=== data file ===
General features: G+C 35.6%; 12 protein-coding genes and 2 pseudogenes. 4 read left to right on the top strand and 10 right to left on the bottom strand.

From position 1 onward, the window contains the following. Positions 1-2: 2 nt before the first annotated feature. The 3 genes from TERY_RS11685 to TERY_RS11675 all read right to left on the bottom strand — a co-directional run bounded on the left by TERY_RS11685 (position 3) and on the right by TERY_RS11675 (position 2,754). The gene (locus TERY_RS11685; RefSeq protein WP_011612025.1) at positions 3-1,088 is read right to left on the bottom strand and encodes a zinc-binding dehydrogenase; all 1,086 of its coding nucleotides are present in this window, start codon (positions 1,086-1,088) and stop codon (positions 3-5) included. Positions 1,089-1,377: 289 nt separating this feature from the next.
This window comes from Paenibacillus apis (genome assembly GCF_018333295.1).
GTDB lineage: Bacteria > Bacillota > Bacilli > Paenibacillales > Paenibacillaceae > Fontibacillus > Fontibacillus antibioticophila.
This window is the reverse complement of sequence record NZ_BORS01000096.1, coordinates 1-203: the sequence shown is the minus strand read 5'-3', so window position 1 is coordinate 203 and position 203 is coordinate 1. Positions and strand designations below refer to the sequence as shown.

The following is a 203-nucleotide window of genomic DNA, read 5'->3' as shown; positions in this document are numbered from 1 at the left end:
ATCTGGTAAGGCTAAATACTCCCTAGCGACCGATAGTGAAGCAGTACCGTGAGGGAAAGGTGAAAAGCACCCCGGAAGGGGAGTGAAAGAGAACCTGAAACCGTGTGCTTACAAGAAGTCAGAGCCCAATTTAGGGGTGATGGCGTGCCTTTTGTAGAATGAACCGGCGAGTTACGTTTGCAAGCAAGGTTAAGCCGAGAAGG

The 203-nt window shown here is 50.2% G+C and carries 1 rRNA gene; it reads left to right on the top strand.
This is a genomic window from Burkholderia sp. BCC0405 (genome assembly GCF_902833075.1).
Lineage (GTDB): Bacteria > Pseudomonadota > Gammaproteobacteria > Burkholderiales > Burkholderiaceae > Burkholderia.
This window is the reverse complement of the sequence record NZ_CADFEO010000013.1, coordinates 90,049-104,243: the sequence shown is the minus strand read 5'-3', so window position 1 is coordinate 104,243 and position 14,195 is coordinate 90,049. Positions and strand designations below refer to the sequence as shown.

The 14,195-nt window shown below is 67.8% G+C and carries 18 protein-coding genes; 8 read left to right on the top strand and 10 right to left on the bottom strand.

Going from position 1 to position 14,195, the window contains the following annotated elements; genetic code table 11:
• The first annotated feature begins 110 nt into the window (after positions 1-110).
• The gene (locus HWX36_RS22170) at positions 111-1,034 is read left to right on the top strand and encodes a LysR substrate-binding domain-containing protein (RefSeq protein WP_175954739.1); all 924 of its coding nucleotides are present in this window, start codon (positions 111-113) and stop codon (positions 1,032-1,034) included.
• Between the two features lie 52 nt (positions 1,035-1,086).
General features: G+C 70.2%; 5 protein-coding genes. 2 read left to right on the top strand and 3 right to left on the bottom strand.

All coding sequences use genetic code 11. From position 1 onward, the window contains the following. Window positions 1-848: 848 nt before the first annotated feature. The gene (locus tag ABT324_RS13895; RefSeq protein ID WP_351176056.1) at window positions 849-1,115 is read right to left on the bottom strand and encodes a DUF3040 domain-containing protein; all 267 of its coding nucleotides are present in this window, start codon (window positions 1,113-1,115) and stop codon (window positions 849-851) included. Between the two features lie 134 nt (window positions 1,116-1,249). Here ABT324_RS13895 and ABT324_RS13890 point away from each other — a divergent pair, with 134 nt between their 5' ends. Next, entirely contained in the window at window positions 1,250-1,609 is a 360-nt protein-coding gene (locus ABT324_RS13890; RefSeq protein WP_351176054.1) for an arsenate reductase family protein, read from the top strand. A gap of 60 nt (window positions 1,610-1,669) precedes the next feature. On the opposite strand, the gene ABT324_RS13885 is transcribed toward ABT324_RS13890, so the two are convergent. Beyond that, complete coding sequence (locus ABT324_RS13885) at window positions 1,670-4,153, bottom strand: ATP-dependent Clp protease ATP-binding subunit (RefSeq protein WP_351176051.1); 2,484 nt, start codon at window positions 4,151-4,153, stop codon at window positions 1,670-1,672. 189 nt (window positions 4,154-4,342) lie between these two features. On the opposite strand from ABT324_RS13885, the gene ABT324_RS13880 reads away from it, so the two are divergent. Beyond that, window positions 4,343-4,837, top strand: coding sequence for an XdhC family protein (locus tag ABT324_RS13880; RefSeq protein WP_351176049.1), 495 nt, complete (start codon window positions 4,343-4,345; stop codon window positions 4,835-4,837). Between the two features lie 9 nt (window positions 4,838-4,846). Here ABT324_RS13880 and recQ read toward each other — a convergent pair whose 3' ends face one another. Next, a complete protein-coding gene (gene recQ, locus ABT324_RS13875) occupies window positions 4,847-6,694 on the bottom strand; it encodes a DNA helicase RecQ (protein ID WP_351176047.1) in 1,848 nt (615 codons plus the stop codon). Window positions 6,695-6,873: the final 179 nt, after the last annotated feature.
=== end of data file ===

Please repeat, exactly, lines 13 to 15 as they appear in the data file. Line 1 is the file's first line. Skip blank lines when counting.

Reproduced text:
Going from position 1 to position 14,195, the window contains the following annotated elements; genetic code table 11:
• The first annotated feature begins 110 nt into the window (after positions 1-110).
• The gene (locus HWX36_RS22170) at positions 111-1,034 is read left to right on the top strand and encodes a LysR substrate-binding domain-containing protein (RefSeq protein WP_175954739.1); all 924 of its coding nucleotides are present in this window, start codon (positions 111-113) and stop codon (positions 1,032-1,034) included.